Saturday, February 12, 2011

Abbot Baldwin of Ford on the Sacrament of the Altar

   Throughout the centuries much has been written about the Sacrament of the Altar.  Abbot Baldwin of Ford’s (d. 1191) De sacramento altaris (On the Sacrament of the Altar) is not an examination or defense of what one might call the mechanics of the Eucharist, but an investigation of its meaning in the Christian life.1 It is not that he was unaware of the various controversies surrounding the Eucharist, he simply chose to deal with the sacrament from a different perspective.  
   Writing within one hundred years of the death of Anselm of Canterbury (1033-1109), Baldwin chose to write about the connection between faith and reason with regard to the Eucharist.  The philosophers, he says, have sweated over such questions as forma and materia, species and substansia, striving to discover their origins, properties and powers, “and what may seem to them in accordance with the conjecture of human reason they will hold definite and certain.”2 He goes on to accuse them of being ignorant of the heavenly sacraments, ignorant of the wisdom of God 3 and elsewhere reproaches them for their proud and curious questioning. 4 God’s wisdom is not investigated by human subtlety, or by taking long voyages and going to remote places.  It is not to be found in Plato or the schools of the Academics or Stoics and does not lie in obscure writings and sayings. 5 It is not to be found by the eager use of human curiosity, 6 and compared with the simplicity of faith; the doctrines of the philosophers and the traditions of men are wholly incompatible.7 
    In his encyclical letter, Fides et Ratio, Pope John Paul II wrote about this very same issue.  To assist reason in its effort to understand the mystery, there are the signs which revelation itself presents.  These serve to lead the search for truth to new depths, enabling the mind in its autonomous exploration to penetrate within the mystery by use of reason’s own methods, of which it is rightly jealous.  Yet these signs also urge reason to look beyond their status as signs in order to grasp the deeper meaning which they bear. They contain a hidden truth to which the mind is drawn and which it cannot ignore without destroying the very signs which it is given.8 
    One may question, for example, why the synoptic Gospels present slightly different accounts of the Last Supper; however, it is important to keep in mind that pietas fidei (piety of faith) has no problem with such differences provided that we believe with any doubt the events and words set down.9   Baldwin goes on to speak of devout knowledge and devout ignorance (pia conscientia et pia ignorantia): with the former we accept what God has enjoined us to believe, and with the latter we do not question what should not be investigated.10 Reason should elaborate revealed truth, but if, for some reason, this rational elaboration—this ratio fidei—is beyond us, or if we cannot understand it when it is presented to us, then we must venerate humbly “with the fervor of devotion” what we are unable to understand.11 It is not necessary for all the faithful to be versed in allegorical language, according to Abbot Baldwin, or to be able to penetrate the depths of signs and sacraments.12 Such things are more necessary for the perfect, those who are charged with teaching and governing, for as Christ himself said, “To you it has been given to know the mysteries of the kingdom of God; but for others, they are in parables” (Lk 8:10).13
    Abbot Baldwin’s faith is founded on Divine authority, on God, who is the Supreme Truth and Supreme Reason, and on what God has revealed, directly and immutably, in Holy Scripture.  Scripture is the word of God, revealed by the inspiration of the Holy Spirit, and if the Scripture is true, then the witnesses are true—and the witnesses, we are told, are the just here on earth, the angels in heaven, and God the Trinity itself—the testimonies are true and the faith itself is true. 14
    According to Abbot Baldwin there are two types of knowledge: a true knowledge of this which we can comprehend and a truer knowledge of things which we cannot.  It is the latter cognitio which is scientia fidei, and the knowledge which comes through faith is the knowledge which brings salvation (scientia salutis).15 It is faith which illuminates the invisible and “if you do not believe you will not understand”. 16 Faith, as we are told by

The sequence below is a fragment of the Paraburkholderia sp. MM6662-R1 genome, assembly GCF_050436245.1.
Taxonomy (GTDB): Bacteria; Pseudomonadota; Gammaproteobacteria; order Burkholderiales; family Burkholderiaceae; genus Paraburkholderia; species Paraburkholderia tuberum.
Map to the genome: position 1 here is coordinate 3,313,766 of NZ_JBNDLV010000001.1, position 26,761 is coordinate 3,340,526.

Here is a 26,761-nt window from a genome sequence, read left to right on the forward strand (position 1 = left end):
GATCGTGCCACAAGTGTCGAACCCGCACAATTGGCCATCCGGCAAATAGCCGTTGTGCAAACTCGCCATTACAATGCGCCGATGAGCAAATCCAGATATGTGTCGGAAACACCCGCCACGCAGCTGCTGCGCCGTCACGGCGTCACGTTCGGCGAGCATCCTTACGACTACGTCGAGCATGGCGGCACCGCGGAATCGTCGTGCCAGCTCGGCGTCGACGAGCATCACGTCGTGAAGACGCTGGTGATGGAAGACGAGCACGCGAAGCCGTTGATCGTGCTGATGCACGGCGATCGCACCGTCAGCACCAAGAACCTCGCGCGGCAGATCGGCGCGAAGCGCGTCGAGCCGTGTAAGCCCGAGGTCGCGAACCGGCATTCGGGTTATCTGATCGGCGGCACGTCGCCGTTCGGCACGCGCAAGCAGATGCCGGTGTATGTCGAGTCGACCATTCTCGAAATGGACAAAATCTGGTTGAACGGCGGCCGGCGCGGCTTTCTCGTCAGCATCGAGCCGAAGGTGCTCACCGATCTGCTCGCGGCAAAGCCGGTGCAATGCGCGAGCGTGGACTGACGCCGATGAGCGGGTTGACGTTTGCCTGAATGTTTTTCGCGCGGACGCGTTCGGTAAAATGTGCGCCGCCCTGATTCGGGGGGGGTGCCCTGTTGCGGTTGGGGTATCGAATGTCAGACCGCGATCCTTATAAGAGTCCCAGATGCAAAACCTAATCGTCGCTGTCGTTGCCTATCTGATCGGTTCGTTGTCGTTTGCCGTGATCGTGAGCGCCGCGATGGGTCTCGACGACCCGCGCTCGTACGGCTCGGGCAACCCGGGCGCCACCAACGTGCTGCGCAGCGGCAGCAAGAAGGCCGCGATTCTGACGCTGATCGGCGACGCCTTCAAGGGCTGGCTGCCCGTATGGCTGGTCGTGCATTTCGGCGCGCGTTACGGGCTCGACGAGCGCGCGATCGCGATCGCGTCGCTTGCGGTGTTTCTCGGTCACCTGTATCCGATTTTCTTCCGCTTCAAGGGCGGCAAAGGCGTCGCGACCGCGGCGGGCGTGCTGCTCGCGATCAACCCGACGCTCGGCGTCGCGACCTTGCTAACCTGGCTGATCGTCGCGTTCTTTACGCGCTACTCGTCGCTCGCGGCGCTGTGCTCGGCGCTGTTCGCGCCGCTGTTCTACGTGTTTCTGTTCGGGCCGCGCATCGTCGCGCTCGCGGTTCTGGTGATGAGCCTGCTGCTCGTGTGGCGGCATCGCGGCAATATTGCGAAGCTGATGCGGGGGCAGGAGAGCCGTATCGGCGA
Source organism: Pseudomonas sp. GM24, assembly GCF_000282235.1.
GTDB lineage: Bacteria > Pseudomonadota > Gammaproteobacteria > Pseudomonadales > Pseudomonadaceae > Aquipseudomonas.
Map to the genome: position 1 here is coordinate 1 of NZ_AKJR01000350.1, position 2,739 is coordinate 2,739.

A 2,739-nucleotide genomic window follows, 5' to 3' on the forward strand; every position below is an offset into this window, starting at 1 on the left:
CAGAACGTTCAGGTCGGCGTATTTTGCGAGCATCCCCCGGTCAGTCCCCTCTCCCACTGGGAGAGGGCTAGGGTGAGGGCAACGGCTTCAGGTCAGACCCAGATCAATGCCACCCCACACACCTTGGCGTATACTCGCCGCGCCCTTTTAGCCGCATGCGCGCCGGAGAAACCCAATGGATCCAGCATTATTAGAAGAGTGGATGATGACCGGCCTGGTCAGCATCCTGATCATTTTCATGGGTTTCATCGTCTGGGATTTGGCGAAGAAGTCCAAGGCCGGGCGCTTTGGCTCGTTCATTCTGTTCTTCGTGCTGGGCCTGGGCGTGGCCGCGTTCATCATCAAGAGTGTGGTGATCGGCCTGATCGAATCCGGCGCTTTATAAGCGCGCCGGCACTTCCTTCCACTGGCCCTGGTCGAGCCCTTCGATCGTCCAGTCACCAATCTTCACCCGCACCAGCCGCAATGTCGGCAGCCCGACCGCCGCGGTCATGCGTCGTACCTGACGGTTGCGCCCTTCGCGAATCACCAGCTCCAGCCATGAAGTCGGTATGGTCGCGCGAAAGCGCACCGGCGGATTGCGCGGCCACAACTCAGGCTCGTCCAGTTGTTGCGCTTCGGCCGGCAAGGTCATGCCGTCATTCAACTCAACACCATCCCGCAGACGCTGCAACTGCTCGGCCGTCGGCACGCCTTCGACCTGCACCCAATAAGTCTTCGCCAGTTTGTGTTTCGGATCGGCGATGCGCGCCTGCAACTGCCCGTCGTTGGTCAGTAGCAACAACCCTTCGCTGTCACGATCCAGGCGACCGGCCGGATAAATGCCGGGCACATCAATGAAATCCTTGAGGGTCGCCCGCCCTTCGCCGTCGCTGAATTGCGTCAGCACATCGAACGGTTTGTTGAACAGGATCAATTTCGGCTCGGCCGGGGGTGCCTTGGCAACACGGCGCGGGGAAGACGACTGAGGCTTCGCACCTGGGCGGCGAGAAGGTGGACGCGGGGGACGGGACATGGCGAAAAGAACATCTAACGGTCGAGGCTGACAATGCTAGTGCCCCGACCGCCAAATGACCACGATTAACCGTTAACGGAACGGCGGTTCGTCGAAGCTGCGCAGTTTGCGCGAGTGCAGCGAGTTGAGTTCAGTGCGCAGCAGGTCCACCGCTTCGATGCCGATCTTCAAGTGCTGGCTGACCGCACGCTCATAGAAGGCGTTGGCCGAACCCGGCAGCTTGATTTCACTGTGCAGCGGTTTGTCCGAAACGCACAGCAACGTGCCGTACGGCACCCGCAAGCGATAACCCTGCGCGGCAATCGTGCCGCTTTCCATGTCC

William of St. Thierry (1085-1148), is not based on ratio or intellectus, but on authority—the authority of God himself17—and if we believe worthily about God and the things which pertain to God, which He himself has seen fit to reveal in the Holy Scriptures, then our faith should be a faith in the word of God.18 We must not think that this authoritative faith is no more than mere opinion. 
    This same truth is expressed by Pope John Paul II as well.  The truth, which God has revealed to us in Jesus Christ, is not opposed to the truths which philosophy perceives.
On the contrary, the two modes of knowledge lead to truth in all its fullness. The unity of truth is a fundamental premise of human reasoning, as the principle of non-contradiction makes clear.  Revelation renders this unity certain, showing that the God of creation is also the God of salvation history.  It is the one and the same God who establishes and guarantees the intelligibility and reasonableness of the natural order upon which scientists confidently depend, and who reveals Himself as the Father of our Lord Jesus Christ.  This unity of truth, natural and revealed, is embodied in a living and personal way in Christ, as the Apostle reminds us, “Truth is in Jesus” (cf. Eph. 4:21; 1 Cor 1:15-20).  He is the eternal Word in whom all things were created, and He is the incarnate Word who in his entire person reveals the Father (Jn. 1:14, 18).  What human reason seeks, “without knowing it” (Acts 17:23), can be found only through Christ: what is revealed in Him is “the full truth” (Jn. 1:14-16) of everything which was created in Him and through Him and which therefore in Him finds its fulfillment (Col. 1:17).19
    The central celebration of the Christian life, the Eucharist, is also the greatest test of faith.  “Faced with the power of this sacrament”, says Baldwin, “the mind is dulled, the eye of reason is darkened, and every sense of the body is blunted.” 20 It is in this arena in which faith and reason go together.  This they do that one might gouge out the other’s eye, and there is no end to the combat until one of them is blinded.  Human reason has its eye and so does faith, but the eye of reason is dim-sighted and often cannot see things which are visible and placed near it.  The eye of faith; however, is keen and with it the visible things of God are clearly seen.21